by Richard Shand

Saigon, August 1969

I traveled through the city several times on the way to and from fire support bases in the Delta. The following impressions show the strange unreality of a city that remained strangely detached from the fighting that surrounded it.

The heat bores into each pore of the skin, baking the bones and cooking the brain under my helmet pot in a slow simmer. I am perched on the fender of 24 1/2 tons of GM craftsmanship; 700 horses grinding my ear bones into a soft white powder. Mick Jagger sunglasses perched on my nose, cigarillo clenched between my teeth like Clint Eastwood and thump gun on my lap, I am ready to see Saigon.

Past shacks and sampans flushes up against the banks of the canal in Cholon, past French colonial mansions secluded behind banana trees and barbed wire, to the center of the city we roll where low rise kilns of plastered cinder block front the pavement. The traffic is moderately heavy - pedicabs, bicycles, three wheeled Lambrettas packed with people and U.S. Army 3/4 ton trucks weave in and out. Everywhere there are knotted doll figures:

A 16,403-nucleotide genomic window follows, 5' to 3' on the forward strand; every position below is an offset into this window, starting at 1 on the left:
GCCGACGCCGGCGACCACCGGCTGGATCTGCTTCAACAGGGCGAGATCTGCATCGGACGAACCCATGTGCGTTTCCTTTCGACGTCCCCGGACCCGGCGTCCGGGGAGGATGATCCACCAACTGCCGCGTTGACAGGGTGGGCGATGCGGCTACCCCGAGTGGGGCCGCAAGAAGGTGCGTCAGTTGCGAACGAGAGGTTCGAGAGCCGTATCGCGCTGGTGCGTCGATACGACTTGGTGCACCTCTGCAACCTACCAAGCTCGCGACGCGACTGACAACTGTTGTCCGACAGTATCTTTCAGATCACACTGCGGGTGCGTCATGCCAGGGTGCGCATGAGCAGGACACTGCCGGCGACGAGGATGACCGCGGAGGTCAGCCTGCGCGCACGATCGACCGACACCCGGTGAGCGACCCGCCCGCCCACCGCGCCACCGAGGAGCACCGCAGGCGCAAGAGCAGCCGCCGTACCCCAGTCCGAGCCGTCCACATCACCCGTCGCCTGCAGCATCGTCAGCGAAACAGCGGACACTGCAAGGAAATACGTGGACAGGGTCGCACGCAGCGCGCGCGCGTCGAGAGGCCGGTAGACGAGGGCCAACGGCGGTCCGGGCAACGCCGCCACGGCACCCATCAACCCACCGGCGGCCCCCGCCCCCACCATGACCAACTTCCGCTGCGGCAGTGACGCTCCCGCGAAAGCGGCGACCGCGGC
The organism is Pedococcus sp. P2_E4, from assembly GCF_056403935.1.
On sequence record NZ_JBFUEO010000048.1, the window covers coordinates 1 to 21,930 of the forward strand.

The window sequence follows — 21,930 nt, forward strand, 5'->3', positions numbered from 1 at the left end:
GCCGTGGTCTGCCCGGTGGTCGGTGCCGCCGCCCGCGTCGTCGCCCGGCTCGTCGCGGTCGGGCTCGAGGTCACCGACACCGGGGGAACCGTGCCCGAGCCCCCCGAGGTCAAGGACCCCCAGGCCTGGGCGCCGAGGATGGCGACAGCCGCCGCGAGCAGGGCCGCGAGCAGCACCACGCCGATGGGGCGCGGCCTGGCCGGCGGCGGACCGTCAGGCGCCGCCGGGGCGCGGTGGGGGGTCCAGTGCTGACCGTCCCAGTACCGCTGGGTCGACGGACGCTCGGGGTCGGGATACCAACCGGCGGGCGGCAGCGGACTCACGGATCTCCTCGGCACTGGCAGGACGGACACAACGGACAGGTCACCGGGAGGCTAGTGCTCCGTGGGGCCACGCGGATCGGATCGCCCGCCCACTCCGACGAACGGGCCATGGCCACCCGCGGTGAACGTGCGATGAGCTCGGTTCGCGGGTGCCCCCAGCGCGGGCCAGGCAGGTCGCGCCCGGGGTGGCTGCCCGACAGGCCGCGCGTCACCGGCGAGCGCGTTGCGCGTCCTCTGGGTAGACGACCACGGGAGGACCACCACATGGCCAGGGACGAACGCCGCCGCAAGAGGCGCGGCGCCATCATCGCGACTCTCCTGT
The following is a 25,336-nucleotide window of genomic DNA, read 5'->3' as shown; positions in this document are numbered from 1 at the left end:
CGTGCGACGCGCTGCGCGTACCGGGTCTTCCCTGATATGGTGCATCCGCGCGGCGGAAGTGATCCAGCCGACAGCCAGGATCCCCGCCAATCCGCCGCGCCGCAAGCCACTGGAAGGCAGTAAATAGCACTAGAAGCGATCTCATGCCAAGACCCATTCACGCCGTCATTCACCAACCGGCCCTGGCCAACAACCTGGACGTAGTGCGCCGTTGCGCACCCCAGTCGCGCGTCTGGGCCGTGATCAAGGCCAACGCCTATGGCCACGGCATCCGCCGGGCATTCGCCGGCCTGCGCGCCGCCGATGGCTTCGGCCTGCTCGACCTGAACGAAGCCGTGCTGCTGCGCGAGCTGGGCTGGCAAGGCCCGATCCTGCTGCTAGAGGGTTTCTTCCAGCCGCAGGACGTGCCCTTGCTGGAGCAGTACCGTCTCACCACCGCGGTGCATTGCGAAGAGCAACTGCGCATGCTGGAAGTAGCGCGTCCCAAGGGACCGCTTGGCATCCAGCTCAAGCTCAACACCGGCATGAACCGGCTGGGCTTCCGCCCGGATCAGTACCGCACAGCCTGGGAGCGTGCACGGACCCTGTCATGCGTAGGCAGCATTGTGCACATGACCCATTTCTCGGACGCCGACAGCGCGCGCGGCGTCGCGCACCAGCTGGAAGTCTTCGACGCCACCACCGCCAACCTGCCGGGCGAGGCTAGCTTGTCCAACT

• An old woman steps off and on the curb over and over again, trying to cross a busy intersection, her eyes wide and her mouth open.

  • A cao boi wearing a black Stetson and denim jacket, thumbs jammed into his pockets, leans against a bar front.

  • A brown legged boy with a wooden toy rifle runs for all he's worth.

  • A young woman with porcelain face and narrow hips , dressed in a pink bao dai and wide brimmed straw hat, hurries across the street.

    All the people. They are distant from me and I view them through the wrong end of a telescope. Their images become smaller and smaller, shrinking into blobs of light that wink into nothingness, until I am aware only of the noise rising from the engine and the heat rattling off the sky.